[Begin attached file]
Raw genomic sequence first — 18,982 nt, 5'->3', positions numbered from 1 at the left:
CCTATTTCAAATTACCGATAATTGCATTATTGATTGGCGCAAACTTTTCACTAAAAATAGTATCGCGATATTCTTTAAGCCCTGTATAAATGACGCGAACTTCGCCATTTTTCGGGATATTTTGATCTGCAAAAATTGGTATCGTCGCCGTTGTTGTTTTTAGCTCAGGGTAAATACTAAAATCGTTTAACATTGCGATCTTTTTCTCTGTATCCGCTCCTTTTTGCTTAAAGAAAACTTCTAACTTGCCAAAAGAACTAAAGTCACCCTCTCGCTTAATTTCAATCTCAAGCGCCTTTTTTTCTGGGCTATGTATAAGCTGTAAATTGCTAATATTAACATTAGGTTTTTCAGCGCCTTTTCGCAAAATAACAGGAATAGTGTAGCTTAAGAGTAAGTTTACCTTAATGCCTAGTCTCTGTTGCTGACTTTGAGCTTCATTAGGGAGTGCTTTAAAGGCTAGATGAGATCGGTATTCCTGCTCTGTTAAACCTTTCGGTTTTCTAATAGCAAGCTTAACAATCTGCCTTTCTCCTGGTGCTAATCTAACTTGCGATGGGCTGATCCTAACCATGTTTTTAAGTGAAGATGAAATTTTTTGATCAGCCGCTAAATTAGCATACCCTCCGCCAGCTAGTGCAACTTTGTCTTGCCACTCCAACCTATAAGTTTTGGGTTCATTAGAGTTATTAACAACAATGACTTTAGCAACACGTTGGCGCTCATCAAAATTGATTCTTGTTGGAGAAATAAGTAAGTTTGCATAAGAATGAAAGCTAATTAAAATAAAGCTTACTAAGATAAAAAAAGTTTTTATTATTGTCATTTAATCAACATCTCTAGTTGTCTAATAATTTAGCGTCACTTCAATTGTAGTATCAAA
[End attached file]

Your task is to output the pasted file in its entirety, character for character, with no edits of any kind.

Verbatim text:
Raw genomic sequence first — 18,982 nt, 5'->3', positions numbered from 1 at the left:
CCTATTTCAAATTACCGATAATTGCATTATTGATTGGCGCAAACTTTTCACTAAAAATAGTATCGCGATATTCTTTAAGCCCTGTATAAATGACGCGAACTTCGCCATTTTTCGGGATATTTTGATCTGCAAAAATTGGTATCGTCGCCGTTGTTGTTTTTAGCTCAGGGTAAATACTAAAATCGTTTAACATTGCGATCTTTTTCTCTGTATCCGCTCCTTTTTGCTTAAAGAAAACTTCTAACTTGCCAAAAGAACTAAAGTCACCCTCTCGCTTAATTTCAATCTCAAGCGCCTTTTTTTCTGGGCTATGTATAAGCTGTAAATTGCTAATATTAACATTAGGTTTTTCAGCGCCTTTTCGCAAAATAACAGGAATAGTGTAGCTTAAGAGTAAGTTTACCTTAATGCCTAGTCTCTGTTGCTGACTTTGAGCTTCATTAGGGAGTGCTTTAAAGGCTAGATGAGATCGGTATTCCTGCTCTGTTAAACCTTTCGGTTTTCTAATAGCAAGCTTAACAATCTGCCTTTCTCCTGGTGCTAATCTAACTTGCGATGGGCTGATCCTAACCATGTTTTTAAGTGAAGATGAAATTTTTTGATCAGCCGCTAAATTAGCATACCCTCCGCCAGCTAGTGCAACTTTGTCTTGCCACTCCAACCTATAAGTTTTGGGTTCATTAGAGTTATTAACAACAATGACTTTAGCAACACGTTGGCGCTCATCAAAATTGATTCTTGTTGGAGAAATAAGTAAGTTTGCATAAGAATGAAAGCTAATTAAAATAAAGCTTACTAAGATAAAAAAAGTTTTTATTATTGTCATTTAATCAACATCTCTAGTTGTCTAATAATTTAGCGTCACTTCAATTGTAGTATCAAA